I am Suz Hinton. Ask me anything.

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Marko Mudrinić's photo

Hi Suz. Thank you so much for doing AMA. I've been watching your streams for some time and I got very interested into Nodebots, IoT and other JS stuff.

I have some general questions, as well as questions about getting started. This could be longer, but I hope you don't mind. :)

Before watching your stream I didn't know JS was that powerful. I was surprised that you can program boards, IoT and such things using JS.

So the first question - [1] how do you like JS for programming boards and IoT stuff, and is there some features you're missing in JS, that would make the development process easier?

[2] Have you ever considered (or tried) using TypeScript? Would it be possible to run project such as Avrgirl using TS?

I'm looking to start playing with boards, and so. [3] Do you have recommendations for resources to get started with JavaScript and boards..? I know some basic JS stuff but nothing when it comes down to boards and electronics. [4] Also, can you recommend any kit to get started?

Last, but not least.. :D You're streaming and recording videos for some time now. And you're very successful doing that! :) [5] Do you have any recommendations for newcomers, who want to start live coding and streaming/recording? Is there something that you would've loved to know before you started doing so?

Once again, thank you so much for everything!

Suz Hinton's photo

Hi Marko! These are great questions.

[1] I do like programming boards and IoT software in JavaScript, however in my experience I have felt frustrated at times. JavaScript runs in an asynchronous manner, which can make coding hardware drivers in the language quite tricky! The library async (http://caolan.github.io/async/) is a huge lifesaver for running complex sequences, such as conducting reconnections after reboots, writing a collection of memory pages, and generally trying to run events in a very strict order. I'm not crazy about promises because they didn't really solve the control flow issues suffered by us writing JS hardware libraries. That said, I'm VERY excited about async/await support - which in conjunction with promises, will finally allow us to write easy to follow code for complex hardware scenarios.

[2] I have tried TypeScript and I really like it! It would definitely be possible to use for hardware related code such as AVRGirl. I'm about to start a long term refactor project with AVRGirl, so perhaps this would be a great time to consider using it.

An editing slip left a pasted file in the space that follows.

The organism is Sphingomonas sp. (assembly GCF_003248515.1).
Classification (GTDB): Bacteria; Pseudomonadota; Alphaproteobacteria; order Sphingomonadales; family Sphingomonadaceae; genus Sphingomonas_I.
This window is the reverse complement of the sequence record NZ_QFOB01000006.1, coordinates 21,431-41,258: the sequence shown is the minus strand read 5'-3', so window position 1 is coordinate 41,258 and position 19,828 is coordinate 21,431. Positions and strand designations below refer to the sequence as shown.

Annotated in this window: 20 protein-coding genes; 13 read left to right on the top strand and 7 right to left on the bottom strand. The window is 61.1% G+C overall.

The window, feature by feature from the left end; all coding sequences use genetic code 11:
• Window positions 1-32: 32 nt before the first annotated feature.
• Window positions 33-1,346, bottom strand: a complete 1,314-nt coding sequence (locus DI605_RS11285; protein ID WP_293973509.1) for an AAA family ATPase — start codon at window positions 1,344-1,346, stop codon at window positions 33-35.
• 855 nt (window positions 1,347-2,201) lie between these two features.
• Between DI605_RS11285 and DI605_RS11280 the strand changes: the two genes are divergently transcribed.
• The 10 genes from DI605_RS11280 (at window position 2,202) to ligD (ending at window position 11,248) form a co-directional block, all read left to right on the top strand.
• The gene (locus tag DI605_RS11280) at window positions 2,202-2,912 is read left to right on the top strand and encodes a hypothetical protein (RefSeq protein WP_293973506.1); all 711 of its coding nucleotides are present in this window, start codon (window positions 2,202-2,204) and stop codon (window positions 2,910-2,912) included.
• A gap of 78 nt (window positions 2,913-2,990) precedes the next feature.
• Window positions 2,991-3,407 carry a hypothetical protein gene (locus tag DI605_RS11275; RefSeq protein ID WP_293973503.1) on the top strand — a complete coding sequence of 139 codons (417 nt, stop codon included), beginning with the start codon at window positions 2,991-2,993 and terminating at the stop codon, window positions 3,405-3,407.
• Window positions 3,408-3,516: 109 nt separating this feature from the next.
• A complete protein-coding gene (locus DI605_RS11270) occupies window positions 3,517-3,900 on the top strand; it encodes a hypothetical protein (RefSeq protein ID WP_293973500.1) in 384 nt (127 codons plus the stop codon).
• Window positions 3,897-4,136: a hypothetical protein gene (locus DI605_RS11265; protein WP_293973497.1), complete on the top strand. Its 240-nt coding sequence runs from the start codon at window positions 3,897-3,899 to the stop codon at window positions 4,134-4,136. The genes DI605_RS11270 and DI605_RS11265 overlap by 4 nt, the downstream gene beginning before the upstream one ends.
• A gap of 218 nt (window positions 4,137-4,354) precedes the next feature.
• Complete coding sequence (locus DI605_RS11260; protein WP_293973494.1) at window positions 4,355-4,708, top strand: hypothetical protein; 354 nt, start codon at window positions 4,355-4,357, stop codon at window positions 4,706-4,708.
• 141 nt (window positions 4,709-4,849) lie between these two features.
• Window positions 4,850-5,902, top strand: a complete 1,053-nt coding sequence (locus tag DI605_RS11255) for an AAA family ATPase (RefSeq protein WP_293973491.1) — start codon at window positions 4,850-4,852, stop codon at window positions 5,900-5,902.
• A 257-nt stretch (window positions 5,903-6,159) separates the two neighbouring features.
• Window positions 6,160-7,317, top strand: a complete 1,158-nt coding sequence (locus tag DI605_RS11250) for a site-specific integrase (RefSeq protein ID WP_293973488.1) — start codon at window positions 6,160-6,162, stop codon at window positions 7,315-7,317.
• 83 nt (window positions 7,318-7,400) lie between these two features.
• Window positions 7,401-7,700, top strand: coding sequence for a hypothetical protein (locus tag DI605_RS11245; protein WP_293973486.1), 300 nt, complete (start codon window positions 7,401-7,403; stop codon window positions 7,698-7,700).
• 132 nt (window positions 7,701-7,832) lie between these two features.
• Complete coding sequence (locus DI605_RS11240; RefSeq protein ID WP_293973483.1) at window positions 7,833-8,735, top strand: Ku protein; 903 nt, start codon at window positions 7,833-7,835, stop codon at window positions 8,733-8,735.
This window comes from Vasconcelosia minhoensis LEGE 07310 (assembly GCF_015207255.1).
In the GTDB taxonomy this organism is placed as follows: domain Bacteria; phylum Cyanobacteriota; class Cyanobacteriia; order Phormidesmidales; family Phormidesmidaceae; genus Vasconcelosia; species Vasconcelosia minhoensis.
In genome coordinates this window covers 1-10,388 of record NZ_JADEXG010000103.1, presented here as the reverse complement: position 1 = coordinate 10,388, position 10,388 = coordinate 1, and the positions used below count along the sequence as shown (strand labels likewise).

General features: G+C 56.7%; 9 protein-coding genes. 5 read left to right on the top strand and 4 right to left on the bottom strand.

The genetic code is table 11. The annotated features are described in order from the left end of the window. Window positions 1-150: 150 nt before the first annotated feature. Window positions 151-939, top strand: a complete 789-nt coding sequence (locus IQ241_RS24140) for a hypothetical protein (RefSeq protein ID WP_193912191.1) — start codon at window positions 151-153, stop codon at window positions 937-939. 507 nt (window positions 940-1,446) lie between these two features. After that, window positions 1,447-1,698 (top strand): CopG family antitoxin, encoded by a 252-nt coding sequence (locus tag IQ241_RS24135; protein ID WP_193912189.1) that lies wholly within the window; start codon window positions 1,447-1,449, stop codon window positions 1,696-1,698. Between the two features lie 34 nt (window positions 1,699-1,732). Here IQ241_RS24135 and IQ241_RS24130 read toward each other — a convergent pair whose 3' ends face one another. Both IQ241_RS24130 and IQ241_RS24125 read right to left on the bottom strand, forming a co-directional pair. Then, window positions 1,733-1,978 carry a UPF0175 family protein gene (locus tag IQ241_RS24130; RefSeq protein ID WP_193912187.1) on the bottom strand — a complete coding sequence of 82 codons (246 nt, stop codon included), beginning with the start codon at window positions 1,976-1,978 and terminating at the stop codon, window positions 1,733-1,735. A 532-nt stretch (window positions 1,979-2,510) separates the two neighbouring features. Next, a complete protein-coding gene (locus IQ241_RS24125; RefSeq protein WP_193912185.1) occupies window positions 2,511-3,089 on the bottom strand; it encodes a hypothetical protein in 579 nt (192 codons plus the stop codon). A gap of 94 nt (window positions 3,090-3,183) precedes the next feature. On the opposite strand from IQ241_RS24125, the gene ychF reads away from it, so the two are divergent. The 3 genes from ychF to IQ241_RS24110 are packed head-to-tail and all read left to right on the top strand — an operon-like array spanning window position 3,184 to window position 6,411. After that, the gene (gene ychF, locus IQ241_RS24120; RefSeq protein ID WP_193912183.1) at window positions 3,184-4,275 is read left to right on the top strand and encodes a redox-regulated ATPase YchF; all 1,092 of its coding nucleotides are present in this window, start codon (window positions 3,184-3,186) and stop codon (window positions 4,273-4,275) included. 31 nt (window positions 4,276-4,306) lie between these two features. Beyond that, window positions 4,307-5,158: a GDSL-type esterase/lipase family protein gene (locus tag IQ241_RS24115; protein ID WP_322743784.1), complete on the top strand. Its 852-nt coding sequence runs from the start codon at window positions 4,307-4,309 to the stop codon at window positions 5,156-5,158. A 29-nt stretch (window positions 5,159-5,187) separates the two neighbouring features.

[3] My recommendation for getting started is to join the global Nodebots community! We're a bunch of nice folks who create a lot of resources, software and content for you to get started. Visit the Nodebots website to get started as there are a lot of links and examples for you to find there: http://nodebots.io/

[4] A few great boards to get started with for NodeJS + hardware would be a Tessel 2, a Raspberry Pi, or the humble Arduino Uno. The first two can run NodeJS on the board itself, and the last can be remotely controlled with NodeJS running on your laptop with the Arduino board plugged in. There is a Johnny Five Inventors Kit for the Tessel 2 which is a great place to start: https://www.sparkfun.com/j5ik. If you're looking for something more budget conscious, I'd recommend picking up an Arduino Uno and a sensor pack, such as this one: https://www.adafruit.com/product/170

[5] That's great that you're interested in doing streaming / videos! I usually recommend folks read me article on medium as it focuses on coding livestreams which can be quite different from gaming streams: https://medium.freecodecamp.org/lessons-from-my-first-year-of-live-coding-on-twitch-41a32e2f41c1

I'd also recommend watching some coding streams and taking notes on things like why you kept watching a stream, how the streamer is interacting with the viewers, and what kind of content they're working on. I did a lot of 'market research' before I started my stream.

As for videos, I love the Google Chrome Developers and Adafruit channels on YouTube. I have watched quite a few videos from these two channels and have tried to take notes on why their videos resonate so much with my learning style, so I can incorporate the same quality into my own videos.

Marko Mudrinić's photo

Thank you so much for such awesome and detailed answer! I really appreciate your time and effort! I'm planning to get me some kits and learn how to work with boards and JS, so this is very helpful. If everything goes well and I get better Internet, I'll start recording/streaming too. :D